The Six-Sided Rave
I want you to imagine playing a game of precision co-ordination in a nightclub full of pulsing lights and throbbing music while being repeatedly spun around on a swivel chair. If said fantasy sounds nightmarish and unfair to you then you might want to sit this one out, but if that sounds like a rip-roaring good time then here’s Super Hexagon, an abstract indie game based around reflexes and spacial awareness. Playing Super Hexagon is elegantly simple; you use your arrow keys, d-pad, or control stick to rotate a small triangle around a hexagon in the centre of the screen, and must dodge the shapes converging on the hexagon to pass the level. The game consists of only six levels, each taking sixty seconds to beat, but you can essentially play any level indefinitely, and if you want to beat all of them you’ll find that Super Hexagon’s merciless difficulty will keep you preoccupied for quite some time. It’s one of those experiences where you quickly learn to never start a level with the assumption that you’re going to beat it, you just see how far you can get, and know that if you throw yourself into the gauntlet enough times you’ll eventually succeed.
Unlike many other masochistic games of accuracy, Super Hexagon is not just about whether you can skillfully thread its figurative needle, but also about whether you can stay in control while it constantly attempts to disorient you. The stages spin around as you play, sometimes changing direction without warning, and the game constantly blasts you with busy visuals and music. On the whole I found fighting against these repeated attempts to dizzy and confuse me pretty fun, but at first at least it can feel a little unjust that the game tries to pull this trick on you. The difficulty within any one level can also be displeasingly inconsistent. The stages are essentially procedurally generated, existing as sets of obstacles stitched together differently each time. This alternation gives some essential variety to the game, but the exact way it handles the randomness of the levels means that you might be able to cruise through a later chunk of a stage relatively unhindered or you might start a stage to find yourself faced with a particularly troublesome section. Still, it feels entirely natural to immediately tap the retry button and jump back in whenever you do lose because of the extreme sense of flow that the game manages to establish.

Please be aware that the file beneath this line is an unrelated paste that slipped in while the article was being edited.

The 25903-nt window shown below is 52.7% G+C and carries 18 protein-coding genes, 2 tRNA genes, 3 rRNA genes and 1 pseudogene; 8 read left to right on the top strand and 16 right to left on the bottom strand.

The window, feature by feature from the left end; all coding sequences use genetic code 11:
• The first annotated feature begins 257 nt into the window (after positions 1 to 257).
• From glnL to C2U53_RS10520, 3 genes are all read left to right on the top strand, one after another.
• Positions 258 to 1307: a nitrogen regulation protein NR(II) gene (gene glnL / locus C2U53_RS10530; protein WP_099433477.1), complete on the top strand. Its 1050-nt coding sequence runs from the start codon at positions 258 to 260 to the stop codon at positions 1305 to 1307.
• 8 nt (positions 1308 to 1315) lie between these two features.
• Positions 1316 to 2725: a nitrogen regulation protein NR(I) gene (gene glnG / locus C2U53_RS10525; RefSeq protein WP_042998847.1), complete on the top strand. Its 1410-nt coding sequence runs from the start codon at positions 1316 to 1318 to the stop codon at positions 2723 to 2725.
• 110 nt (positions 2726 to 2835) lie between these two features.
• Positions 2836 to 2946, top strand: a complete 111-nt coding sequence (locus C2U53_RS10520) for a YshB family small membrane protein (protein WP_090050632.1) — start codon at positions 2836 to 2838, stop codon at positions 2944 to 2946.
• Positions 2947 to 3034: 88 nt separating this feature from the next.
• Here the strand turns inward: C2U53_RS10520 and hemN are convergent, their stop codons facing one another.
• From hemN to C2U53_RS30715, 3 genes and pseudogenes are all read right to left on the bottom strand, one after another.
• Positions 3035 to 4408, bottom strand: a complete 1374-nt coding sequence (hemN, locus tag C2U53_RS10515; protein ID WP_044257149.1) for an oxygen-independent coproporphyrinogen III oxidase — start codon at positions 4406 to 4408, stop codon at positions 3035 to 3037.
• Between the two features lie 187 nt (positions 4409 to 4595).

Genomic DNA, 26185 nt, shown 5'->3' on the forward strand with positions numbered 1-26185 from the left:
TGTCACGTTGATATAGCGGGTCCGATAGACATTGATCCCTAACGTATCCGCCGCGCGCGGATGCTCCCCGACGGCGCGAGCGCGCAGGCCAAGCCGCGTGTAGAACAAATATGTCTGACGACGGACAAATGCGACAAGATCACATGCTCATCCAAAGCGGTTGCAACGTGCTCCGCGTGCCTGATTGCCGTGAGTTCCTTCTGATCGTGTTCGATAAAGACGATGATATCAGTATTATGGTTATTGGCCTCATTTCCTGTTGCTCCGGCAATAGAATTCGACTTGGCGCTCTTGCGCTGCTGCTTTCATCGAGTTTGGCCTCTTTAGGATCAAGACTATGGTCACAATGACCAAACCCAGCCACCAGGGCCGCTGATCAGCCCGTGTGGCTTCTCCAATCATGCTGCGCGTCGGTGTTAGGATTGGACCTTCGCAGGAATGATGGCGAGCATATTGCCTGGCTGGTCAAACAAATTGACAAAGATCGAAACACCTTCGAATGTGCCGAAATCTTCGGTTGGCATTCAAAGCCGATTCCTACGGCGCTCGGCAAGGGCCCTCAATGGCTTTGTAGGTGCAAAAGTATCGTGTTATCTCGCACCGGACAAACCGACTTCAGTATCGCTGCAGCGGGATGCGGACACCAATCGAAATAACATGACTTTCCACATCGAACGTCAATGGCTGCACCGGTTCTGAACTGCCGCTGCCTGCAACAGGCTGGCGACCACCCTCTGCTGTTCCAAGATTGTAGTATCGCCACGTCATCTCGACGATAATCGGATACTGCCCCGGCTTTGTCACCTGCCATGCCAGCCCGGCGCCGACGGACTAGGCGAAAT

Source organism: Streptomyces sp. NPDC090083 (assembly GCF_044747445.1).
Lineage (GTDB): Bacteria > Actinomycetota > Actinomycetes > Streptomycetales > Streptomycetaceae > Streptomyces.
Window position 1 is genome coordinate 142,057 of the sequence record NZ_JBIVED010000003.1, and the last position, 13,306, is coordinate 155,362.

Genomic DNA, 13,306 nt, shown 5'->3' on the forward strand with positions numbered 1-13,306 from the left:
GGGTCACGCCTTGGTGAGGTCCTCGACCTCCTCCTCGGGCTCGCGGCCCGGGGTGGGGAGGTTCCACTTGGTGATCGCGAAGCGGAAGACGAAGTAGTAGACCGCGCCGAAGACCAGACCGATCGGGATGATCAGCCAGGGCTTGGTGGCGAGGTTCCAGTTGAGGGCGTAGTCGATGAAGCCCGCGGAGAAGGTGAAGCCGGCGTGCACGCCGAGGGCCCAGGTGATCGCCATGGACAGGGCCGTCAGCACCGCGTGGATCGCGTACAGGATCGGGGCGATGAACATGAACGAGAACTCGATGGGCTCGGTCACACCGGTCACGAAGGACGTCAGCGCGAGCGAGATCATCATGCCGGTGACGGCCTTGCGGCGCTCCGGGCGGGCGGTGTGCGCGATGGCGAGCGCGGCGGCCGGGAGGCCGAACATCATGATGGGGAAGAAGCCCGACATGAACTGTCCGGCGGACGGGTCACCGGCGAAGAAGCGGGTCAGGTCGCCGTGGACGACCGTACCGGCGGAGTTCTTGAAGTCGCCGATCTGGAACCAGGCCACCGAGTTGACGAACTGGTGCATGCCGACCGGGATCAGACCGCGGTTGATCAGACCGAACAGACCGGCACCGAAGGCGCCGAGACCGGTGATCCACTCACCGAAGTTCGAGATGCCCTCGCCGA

Not only does Super Hexagon get a lot out of its minimalist design, but the controls are solid and dependable. Your triangle may shift around its pivot with some serious speed, but it starts and stops moving the instant you ask it to. Meanwhile, vibrant, alternating colours and a high-energy soundtrack that bridges the gap between dance music and chiptune blend with the gameplay to make it easy to forget the outside world and become hypnotised by everything that’s happening on-screen. Super Hexagon is not perfect, but it is pretty damn great, and at a cost of only £2 it’s hard to say no to this little slice of intensity.